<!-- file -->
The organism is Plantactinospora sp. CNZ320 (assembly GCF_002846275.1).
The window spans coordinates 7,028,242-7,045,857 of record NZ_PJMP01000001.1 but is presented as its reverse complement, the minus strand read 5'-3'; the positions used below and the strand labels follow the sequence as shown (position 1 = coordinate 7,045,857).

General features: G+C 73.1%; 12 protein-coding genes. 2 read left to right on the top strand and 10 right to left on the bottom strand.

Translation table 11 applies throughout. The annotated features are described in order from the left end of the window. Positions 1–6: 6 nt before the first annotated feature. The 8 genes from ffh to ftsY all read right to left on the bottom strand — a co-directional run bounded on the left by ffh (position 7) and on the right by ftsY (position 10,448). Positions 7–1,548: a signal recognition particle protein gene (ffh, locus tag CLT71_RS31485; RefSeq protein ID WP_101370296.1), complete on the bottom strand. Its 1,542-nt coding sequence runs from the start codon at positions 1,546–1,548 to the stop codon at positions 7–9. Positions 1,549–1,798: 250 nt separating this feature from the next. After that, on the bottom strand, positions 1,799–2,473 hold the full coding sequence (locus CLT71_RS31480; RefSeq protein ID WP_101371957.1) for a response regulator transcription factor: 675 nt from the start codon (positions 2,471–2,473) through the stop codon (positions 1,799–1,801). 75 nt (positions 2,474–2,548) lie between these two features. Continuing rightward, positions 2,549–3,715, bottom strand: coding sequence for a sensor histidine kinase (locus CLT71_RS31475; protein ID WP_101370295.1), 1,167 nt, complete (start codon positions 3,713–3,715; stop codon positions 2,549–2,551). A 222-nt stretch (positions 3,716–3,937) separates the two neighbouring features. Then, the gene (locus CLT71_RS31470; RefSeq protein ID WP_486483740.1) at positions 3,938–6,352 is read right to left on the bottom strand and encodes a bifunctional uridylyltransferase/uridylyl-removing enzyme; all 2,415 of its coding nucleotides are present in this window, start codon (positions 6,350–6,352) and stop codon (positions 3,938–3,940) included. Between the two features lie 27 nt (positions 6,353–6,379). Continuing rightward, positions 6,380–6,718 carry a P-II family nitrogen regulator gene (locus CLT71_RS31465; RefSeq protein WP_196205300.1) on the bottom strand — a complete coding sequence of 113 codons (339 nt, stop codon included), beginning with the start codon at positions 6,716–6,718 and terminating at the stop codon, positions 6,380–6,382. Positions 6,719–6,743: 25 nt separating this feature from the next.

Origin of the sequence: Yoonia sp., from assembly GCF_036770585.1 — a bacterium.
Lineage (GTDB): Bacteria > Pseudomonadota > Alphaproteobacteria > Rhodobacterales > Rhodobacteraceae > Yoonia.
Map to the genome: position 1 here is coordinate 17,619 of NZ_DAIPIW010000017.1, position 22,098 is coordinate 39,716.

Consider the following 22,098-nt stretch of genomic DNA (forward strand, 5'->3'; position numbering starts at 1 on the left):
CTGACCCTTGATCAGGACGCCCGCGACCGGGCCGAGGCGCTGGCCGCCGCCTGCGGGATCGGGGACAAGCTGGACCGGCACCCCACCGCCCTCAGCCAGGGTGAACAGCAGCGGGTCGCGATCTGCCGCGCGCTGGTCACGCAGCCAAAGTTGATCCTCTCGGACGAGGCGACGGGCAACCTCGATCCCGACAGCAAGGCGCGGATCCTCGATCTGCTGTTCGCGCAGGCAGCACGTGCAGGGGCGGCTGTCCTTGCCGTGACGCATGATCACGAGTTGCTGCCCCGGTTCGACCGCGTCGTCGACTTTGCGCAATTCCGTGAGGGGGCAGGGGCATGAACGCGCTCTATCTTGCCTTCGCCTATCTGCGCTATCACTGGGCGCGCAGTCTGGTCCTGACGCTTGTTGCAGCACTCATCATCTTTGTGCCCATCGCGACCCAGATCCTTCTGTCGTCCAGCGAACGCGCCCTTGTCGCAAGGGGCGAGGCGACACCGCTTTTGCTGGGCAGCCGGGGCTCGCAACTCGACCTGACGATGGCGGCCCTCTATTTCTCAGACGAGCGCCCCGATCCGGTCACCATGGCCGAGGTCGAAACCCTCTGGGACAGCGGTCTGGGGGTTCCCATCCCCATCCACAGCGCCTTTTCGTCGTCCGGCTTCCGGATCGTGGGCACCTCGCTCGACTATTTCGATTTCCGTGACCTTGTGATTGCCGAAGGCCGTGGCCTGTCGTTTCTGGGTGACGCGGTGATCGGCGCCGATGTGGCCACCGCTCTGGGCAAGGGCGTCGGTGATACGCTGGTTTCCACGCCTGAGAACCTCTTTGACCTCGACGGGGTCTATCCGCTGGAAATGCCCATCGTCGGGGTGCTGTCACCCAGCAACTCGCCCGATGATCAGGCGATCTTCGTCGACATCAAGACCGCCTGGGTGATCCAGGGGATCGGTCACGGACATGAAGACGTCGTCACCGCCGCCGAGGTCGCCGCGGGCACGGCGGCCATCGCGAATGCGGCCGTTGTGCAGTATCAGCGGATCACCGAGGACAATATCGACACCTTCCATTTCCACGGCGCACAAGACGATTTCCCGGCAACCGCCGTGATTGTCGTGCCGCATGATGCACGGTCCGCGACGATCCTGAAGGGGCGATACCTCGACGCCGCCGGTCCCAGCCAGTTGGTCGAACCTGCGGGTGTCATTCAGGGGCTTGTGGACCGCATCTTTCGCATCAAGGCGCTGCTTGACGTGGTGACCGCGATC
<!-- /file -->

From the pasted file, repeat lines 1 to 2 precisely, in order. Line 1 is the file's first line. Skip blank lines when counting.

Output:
The organism is Plantactinospora sp. CNZ320 (assembly GCF_002846275.1).
The window spans coordinates 7,028,242-7,045,857 of record NZ_PJMP01000001.1 but is presented as its reverse complement, the minus strand read 5'-3'; the positions used below and the strand labels follow the sequence as shown (position 1 = coordinate 7,045,857).